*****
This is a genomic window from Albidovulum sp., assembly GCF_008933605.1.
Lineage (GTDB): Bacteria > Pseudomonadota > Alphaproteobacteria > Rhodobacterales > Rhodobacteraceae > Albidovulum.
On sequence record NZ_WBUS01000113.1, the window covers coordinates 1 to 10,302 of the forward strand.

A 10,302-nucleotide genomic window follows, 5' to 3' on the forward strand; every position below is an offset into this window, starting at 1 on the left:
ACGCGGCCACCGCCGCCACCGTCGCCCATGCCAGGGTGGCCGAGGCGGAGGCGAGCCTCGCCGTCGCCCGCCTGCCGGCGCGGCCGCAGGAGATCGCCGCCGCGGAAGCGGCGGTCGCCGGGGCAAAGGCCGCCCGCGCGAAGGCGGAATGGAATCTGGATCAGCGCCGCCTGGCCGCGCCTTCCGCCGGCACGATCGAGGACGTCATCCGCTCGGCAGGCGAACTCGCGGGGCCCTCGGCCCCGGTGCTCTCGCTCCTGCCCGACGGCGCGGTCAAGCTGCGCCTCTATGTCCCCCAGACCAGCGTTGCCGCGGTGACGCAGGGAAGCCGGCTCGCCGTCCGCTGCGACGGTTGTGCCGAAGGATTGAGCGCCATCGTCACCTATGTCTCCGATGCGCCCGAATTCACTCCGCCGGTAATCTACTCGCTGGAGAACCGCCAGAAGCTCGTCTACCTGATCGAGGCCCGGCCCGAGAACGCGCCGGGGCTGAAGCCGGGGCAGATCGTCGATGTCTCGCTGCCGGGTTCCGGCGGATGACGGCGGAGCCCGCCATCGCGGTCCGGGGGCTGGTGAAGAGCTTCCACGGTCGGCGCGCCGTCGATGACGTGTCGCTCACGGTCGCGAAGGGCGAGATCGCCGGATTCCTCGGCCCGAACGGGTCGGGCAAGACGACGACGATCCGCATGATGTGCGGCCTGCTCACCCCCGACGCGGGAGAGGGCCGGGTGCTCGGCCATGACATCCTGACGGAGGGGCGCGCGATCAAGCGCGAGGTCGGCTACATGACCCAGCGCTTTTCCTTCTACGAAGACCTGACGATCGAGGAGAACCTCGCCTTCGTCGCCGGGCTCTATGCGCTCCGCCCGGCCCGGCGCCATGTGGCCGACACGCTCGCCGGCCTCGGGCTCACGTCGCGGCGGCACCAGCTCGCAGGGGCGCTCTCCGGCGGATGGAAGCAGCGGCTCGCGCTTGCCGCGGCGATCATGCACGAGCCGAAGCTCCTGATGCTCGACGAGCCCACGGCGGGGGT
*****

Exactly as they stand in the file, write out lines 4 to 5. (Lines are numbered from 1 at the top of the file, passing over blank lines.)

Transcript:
A 10,302-nucleotide genomic window follows, 5' to 3' on the forward strand; every position below is an offset into this window, starting at 1 on the left:
ACGCGGCCACCGCCGCCACCGTCGCCCATGCCAGGGTGGCCGAGGCGGAGGCGAGCCTCGCCGTCGCCCGCCTGCCGGCGCGGCCGCAGGAGATCGCCGCCGCGGAAGCGGCGGTCGCCGGGGCAAAGGCCGCCCGCGCGAAGGCGGAATGGAATCTGGATCAGCGCCGCCTGGCCGCGCCTTCCGCCGGCACGATCGAGGACGTCATCCGCTCGGCAGGCGAACTCGCGGGGCCCTCGGCCCCGGTGCTCTCGCTCCTGCCCGACGGCGCGGTCAAGCTGCGCCTCTATGTCCCCCAGACCAGCGTTGCCGCGGTGACGCAGGGAAGCCGGCTCGCCGTCCGCTGCGACGGTTGTGCCGAAGGATTGAGCGCCATCGTCACCTATGTCTCCGATGCGCCCGAATTCACTCCGCCGGTAATCTACTCGCTGGAGAACCGCCAGAAGCTCGTCTACCTGATCGAGGCCCGGCCCGAGAACGCGCCGGGGCTGAAGCCGGGGCAGATCGTCGATGTCTCGCTGCCGGGTTCCGGCGGATGACGGCGGAGCCCGCCATCGCGGTCCGGGGGCTGGTGAAGAGCTTCCACGGTCGGCGCGCCGTCGATGACGTGTCGCTCACGGTCGCGAAGGGCGAGATCGCCGGATTCCTCGGCCCGAACGGGTCGGGCAAGACGACGACGATCCGCATGATGTGCGGCCTGCTCACCCCCGACGCGGGAGAGGGCCGGGTGCTCGGCCATGACATCCTGACGGAGGGGCGCGCGATCAAGCGCGAGGTCGGCTACATGACCCAGCGCTTTTCCTTCTACGAAGACCTGACGATCGAGGAGAACCTCGCCTTCGTCGCCGGGCTCTATGCGCTCCGCCCGGCCCGGCGCCATGTGGCCGACACGCTCGCCGGCCTCGGGCTCACGTCGCGGCGGCACCAGCTCGCAGGGGCGCTCTCCGGCGGATGGAAGCAGCGGCTCGCGCTTGCCGCGGCGATCATGCACGAGCCGAAGCTCCTGATGCTCGACGAGCCCACGGCGGGGGT